During the implementation phase of justice reinvestment, CSG Justice Center has continued to provide us with assistance to develop policies and training, analyze data trends, and coordinate inter-branch and inter-agency implementation efforts. I am extremely grateful for the continued support of the Justice Center. With CSG's help, we are making justice reinvestment a reality in West Virginia. I believe we are moving steadily in the right direction, and data we have supports that belief.
Since I signed West Virginia's Justice Reinvestment Act, we have had a 5% reduction in our prison population. In April 2013, we had nearly 7,100 prisoners in our state. Last Thursday, that figure was down to 6,743. We have reduced overcrowding at our regional jail facilities by nearly 50%. In April 2013, we were 1,746 inmates over capacity. Last week, that figure had dropped to 885. Today, we have more than 1,000 fewer people in our prisons than what was projected just a few years ago. Without these changes, we expected to have more than 7,800 inmates in West Virginia prisons, compared to today's total of 6,743.
In West Virginia, our message is clear. If you commit a crime in the Mountain State, you will get caught, you will do your time, and we will take reasonable, responsible steps to rehabilitate you and give you every opportunity to become a productive member of society, if that's a step you are willing to take. But, there is still more work to be done.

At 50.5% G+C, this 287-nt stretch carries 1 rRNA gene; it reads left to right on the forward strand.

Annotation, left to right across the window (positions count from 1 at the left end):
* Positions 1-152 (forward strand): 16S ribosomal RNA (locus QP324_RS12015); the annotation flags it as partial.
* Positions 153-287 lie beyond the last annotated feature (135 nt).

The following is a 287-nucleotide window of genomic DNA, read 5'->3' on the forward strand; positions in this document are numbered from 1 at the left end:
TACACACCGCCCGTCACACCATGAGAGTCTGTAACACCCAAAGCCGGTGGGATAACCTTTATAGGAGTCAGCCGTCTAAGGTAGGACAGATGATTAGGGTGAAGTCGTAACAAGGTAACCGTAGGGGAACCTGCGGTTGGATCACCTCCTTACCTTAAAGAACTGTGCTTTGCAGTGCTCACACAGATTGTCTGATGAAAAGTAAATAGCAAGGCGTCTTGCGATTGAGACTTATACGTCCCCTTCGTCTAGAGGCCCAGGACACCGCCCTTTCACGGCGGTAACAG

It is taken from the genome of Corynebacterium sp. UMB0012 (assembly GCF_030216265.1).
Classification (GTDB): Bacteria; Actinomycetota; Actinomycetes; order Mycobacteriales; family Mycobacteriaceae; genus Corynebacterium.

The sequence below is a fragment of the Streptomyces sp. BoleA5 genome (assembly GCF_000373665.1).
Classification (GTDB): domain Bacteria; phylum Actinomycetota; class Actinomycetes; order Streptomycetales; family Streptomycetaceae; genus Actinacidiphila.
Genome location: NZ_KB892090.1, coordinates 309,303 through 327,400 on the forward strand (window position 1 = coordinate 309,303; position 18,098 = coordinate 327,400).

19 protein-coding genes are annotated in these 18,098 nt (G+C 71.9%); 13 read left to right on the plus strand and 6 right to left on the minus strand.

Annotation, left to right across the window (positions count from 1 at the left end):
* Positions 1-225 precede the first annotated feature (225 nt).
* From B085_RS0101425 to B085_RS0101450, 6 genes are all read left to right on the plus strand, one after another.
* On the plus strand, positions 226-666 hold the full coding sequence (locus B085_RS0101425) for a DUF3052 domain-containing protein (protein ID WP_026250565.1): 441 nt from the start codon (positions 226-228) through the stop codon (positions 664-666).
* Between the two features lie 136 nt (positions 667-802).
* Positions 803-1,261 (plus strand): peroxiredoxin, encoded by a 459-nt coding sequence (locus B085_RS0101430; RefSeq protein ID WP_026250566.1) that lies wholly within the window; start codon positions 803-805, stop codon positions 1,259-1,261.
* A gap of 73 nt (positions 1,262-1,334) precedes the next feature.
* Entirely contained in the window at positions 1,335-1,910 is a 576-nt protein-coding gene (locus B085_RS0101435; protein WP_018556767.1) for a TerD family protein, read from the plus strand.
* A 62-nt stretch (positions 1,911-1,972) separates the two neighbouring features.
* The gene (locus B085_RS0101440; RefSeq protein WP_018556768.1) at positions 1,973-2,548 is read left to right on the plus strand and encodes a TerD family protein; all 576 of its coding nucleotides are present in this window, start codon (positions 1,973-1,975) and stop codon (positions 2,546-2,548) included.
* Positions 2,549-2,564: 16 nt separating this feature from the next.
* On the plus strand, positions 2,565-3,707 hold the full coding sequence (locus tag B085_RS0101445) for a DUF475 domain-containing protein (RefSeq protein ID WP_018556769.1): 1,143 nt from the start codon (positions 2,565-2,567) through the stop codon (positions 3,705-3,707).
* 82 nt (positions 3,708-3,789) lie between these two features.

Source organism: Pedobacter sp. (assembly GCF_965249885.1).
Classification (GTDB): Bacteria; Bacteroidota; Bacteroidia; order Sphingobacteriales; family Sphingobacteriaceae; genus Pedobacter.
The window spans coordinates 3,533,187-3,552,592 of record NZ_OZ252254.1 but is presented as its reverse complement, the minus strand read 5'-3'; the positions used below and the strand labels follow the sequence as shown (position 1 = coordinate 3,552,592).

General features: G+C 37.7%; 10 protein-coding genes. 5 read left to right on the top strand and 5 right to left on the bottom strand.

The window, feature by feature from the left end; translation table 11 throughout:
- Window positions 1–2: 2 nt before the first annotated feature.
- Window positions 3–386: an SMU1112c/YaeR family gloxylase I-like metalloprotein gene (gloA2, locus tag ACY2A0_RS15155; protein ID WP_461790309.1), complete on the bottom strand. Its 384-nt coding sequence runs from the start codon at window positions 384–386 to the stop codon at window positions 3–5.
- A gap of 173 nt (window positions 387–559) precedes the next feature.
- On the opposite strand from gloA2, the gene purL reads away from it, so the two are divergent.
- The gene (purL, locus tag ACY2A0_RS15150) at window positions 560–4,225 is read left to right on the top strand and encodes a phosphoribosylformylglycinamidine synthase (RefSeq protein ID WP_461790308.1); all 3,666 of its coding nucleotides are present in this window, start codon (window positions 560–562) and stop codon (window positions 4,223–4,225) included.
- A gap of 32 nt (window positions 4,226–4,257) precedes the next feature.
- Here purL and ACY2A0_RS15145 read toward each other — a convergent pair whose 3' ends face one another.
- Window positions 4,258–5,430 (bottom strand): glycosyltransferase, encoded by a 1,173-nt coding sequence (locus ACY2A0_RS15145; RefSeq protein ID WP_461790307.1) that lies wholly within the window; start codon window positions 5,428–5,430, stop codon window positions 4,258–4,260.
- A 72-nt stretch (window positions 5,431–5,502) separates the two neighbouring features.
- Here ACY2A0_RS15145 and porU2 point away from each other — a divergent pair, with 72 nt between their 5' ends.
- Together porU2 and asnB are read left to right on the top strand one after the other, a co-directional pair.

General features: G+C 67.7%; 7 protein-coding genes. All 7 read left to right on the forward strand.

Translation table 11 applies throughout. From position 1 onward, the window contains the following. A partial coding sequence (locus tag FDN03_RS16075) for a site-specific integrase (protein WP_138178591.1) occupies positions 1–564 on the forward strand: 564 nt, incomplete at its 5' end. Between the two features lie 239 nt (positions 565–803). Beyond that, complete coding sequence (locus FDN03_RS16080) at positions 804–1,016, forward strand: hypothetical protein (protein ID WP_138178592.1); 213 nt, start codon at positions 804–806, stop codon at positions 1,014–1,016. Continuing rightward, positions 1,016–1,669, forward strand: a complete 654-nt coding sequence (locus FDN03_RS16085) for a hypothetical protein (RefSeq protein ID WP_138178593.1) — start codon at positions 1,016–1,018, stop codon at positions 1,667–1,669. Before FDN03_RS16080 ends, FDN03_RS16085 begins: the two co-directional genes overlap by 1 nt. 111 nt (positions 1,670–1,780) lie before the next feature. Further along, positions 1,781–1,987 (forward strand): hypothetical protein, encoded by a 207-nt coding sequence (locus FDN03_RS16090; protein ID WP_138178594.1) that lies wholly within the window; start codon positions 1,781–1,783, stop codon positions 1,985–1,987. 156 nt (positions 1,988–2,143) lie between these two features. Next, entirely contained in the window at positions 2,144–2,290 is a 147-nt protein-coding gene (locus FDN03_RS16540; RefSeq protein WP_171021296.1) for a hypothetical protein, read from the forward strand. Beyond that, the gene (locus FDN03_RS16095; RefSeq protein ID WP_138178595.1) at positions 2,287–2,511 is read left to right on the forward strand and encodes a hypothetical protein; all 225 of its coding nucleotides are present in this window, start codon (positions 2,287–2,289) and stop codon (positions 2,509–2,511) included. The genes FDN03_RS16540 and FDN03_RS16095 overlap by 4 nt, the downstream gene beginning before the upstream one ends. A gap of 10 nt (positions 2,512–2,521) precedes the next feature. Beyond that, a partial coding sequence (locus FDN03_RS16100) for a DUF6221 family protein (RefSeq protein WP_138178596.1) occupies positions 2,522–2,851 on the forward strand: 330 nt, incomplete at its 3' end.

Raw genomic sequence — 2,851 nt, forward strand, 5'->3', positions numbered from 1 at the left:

We have continued our efforts to put into place innovative solutions to help reduce re-offense rates by supporting new workforce training programs including private sector support from West Virginia's business and labor communities, assisting with appropriate housing to make transitions easier, and helping to ensure access to community-based substance abuse treatment for those released from prison through Medicaid expansion. Three weeks ago, I announced more than $1.2 million in reinvestment funding to support our efforts to fight substance abuse. This grant funding will fund treatment facilities and services throughout the state including a much-needed 60 to 100 bed facility in rural southern West Virginia. This funding is the first step in our plan to reinvest money to fight substance abuse in the Mountain State. By identifying and putting common sense solutions in place, we are protecting public safety and our state's finances at the same time.
I hope other states will consider the justice reinvestment model to take a "smart on crime" approach to prison overcrowding and public safety. I would be happy to talk with any state interested in this data-driven path toward reform and I hope our lawmakers here in Washington will continue to fund the justice reinvestment initiative to make our communities a safer place to call home.